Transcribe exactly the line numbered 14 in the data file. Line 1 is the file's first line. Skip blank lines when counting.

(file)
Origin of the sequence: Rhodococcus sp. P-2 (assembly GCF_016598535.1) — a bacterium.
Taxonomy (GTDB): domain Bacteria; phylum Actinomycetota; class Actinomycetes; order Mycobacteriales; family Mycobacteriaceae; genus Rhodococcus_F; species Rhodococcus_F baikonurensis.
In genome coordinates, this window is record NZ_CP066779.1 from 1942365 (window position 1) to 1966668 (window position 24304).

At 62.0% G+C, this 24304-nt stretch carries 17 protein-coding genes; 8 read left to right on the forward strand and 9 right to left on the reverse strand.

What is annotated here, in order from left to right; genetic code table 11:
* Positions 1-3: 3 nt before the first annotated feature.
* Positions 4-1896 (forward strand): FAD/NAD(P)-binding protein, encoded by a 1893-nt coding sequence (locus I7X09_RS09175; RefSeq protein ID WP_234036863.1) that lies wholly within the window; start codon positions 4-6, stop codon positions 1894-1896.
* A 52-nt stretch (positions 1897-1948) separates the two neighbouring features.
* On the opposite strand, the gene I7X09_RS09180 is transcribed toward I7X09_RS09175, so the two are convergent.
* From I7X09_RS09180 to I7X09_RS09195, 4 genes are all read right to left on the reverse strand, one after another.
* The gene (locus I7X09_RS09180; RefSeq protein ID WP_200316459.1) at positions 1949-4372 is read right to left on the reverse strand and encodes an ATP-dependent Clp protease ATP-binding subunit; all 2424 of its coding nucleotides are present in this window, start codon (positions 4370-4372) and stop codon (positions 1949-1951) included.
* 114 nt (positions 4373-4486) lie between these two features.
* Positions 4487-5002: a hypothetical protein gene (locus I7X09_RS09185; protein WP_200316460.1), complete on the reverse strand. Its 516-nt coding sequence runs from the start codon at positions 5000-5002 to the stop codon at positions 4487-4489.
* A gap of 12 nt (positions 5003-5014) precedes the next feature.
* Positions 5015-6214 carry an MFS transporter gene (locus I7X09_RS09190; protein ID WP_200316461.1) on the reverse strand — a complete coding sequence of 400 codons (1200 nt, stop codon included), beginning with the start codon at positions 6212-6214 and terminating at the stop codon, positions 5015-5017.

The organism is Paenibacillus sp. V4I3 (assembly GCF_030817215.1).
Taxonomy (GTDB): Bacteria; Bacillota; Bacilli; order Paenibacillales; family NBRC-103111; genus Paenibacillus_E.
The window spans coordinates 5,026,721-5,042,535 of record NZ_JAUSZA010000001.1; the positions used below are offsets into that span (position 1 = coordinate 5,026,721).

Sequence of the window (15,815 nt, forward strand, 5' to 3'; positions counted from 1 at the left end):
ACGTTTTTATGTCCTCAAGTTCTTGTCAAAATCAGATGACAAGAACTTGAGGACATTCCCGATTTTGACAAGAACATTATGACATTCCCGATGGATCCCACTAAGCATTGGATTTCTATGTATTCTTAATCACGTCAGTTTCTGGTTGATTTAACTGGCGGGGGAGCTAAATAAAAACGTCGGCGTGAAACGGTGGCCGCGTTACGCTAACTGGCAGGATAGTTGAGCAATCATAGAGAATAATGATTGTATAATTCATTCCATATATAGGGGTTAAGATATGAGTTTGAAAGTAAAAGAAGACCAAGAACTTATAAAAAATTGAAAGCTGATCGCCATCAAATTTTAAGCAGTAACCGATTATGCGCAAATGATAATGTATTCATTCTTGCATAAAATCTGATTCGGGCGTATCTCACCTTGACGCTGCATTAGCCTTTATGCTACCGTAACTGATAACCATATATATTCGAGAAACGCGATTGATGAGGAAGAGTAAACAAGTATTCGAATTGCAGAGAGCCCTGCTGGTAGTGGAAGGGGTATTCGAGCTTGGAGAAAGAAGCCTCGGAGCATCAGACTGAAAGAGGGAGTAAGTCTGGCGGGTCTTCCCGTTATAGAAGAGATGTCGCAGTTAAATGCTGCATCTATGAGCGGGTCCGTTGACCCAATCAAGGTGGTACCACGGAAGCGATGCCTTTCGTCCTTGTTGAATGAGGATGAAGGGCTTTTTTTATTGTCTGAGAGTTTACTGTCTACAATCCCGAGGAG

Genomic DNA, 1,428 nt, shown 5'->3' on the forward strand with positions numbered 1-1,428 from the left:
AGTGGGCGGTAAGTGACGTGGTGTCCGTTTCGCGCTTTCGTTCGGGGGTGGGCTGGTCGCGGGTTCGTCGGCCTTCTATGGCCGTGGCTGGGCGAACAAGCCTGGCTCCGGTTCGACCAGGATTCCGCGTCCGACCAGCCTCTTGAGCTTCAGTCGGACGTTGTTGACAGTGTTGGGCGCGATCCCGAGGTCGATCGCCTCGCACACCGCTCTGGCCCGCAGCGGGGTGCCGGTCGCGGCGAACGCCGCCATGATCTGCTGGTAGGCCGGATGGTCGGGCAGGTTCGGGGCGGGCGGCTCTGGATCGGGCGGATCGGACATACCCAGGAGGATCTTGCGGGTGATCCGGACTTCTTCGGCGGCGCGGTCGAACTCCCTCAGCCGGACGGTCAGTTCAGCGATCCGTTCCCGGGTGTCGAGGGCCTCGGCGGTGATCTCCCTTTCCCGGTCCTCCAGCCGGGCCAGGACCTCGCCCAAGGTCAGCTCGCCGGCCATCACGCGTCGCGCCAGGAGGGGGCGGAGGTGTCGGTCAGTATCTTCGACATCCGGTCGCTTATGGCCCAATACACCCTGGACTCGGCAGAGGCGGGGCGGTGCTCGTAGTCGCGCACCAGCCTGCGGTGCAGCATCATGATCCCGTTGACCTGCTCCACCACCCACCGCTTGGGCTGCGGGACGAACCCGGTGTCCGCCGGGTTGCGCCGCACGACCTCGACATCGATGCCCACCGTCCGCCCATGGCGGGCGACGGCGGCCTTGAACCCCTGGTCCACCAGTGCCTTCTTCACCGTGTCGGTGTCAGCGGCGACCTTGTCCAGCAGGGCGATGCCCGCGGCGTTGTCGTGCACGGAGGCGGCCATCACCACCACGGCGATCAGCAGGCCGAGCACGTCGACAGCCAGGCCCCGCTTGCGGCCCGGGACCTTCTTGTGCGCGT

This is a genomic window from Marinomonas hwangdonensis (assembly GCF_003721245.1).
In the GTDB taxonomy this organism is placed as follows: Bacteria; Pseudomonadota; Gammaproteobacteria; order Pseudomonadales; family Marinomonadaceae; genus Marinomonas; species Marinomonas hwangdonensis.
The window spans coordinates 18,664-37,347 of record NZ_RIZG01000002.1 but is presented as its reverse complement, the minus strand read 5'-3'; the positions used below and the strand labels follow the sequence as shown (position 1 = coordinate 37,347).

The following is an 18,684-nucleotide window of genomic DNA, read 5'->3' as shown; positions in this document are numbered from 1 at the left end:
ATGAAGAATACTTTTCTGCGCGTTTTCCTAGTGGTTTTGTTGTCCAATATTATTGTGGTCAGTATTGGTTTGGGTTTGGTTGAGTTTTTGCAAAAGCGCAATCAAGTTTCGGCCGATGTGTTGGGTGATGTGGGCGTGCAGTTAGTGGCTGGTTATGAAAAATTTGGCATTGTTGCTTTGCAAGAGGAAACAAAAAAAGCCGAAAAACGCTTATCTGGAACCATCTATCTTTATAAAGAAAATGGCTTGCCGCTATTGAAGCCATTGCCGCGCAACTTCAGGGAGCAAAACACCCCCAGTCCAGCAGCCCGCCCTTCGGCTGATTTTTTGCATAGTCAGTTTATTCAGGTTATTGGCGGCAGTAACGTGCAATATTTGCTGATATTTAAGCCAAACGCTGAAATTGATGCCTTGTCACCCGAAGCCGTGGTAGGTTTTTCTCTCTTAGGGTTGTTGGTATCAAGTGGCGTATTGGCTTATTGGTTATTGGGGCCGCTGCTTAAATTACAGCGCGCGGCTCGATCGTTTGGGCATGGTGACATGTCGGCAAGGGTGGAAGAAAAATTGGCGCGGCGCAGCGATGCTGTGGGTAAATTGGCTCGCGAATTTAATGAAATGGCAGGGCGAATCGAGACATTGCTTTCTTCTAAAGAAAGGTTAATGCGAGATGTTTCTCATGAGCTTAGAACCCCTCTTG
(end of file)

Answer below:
* A gap of 12 nt (positions 5003-5014) precedes the next feature.